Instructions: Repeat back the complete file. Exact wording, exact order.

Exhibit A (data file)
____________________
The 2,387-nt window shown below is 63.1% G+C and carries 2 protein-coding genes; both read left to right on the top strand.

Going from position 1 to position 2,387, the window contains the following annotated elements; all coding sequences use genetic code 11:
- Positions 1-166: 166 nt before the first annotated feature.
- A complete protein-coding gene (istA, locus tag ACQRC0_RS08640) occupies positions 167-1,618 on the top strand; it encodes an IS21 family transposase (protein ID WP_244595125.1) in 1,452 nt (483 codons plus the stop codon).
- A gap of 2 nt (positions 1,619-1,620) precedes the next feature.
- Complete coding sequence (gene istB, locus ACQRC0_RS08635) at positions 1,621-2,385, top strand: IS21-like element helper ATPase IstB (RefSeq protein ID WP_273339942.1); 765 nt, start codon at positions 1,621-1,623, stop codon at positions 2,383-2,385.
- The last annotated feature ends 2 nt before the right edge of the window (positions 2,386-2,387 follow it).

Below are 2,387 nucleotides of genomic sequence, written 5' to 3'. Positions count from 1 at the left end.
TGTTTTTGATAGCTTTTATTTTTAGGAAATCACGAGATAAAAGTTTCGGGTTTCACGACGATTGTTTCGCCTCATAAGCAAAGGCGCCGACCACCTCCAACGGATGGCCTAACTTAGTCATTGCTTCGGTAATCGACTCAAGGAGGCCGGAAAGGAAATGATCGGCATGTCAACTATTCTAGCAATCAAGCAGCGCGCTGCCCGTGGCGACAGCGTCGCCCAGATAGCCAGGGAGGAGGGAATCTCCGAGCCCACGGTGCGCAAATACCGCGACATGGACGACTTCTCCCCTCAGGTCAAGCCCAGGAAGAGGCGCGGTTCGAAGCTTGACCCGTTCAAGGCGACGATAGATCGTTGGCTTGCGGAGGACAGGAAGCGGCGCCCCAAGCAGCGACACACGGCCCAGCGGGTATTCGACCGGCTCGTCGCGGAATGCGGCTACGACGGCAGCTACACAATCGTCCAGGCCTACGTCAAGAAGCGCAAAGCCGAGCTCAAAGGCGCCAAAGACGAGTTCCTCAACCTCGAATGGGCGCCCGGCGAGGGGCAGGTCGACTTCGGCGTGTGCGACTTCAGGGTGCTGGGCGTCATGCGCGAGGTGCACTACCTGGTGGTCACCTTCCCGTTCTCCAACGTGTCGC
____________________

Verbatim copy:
The 2,387-nt window shown below is 63.1% G+C and carries 2 protein-coding genes; both read left to right on the top strand.

Going from position 1 to position 2,387, the window contains the following annotated elements; all coding sequences use genetic code 11:
- Positions 1-166: 166 nt before the first annotated feature.
- A complete protein-coding gene (istA, locus tag ACQRC0_RS08640) occupies positions 167-1,618 on the top strand; it encodes an IS21 family transposase (protein ID WP_244595125.1) in 1,452 nt (483 codons plus the stop codon).
- A gap of 2 nt (positions 1,619-1,620) precedes the next feature.
- Complete coding sequence (gene istB, locus ACQRC0_RS08635) at positions 1,621-2,385, top strand: IS21-like element helper ATPase IstB (RefSeq protein ID WP_273339942.1); 765 nt, start codon at positions 1,621-1,623, stop codon at positions 2,383-2,385.
- The last annotated feature ends 2 nt before the right edge of the window (positions 2,386-2,387 follow it).

Below are 2,387 nucleotides of genomic sequence, written 5' to 3'. Positions count from 1 at the left end.
TGTTTTTGATAGCTTTTATTTTTAGGAAATCACGAGATAAAAGTTTCGGGTTTCACGACGATTGTTTCGCCTCATAAGCAAAGGCGCCGACCACCTCCAACGGATGGCCTAACTTAGTCATTGCTTCGGTAATCGACTCAAGGAGGCCGGAAAGGAAATGATCGGCATGTCAACTATTCTAGCAATCAAGCAGCGCGCTGCCCGTGGCGACAGCGTCGCCCAGATAGCCAGGGAGGAGGGAATCTCCGAGCCCACGGTGCGCAAATACCGCGACATGGACGACTTCTCCCCTCAGGTCAAGCCCAGGAAGAGGCGCGGTTCGAAGCTTGACCCGTTCAAGGCGACGATAGATCGTTGGCTTGCGGAGGACAGGAAGCGGCGCCCCAAGCAGCGACACACGGCCCAGCGGGTATTCGACCGGCTCGTCGCGGAATGCGGCTACGACGGCAGCTACACAATCGTCCAGGCCTACGTCAAGAAGCGCAAAGCCGAGCTCAAAGGCGCCAAAGACGAGTTCCTCAACCTCGAATGGGCGCCCGGCGAGGGGCAGGTCGACTTCGGCGTGTGCGACTTCAGGGTGCTGGGCGTCATGCGCGAGGTGCACTACCTGGTGGTCACCTTCCCGTTCTCCAACGTGTCGC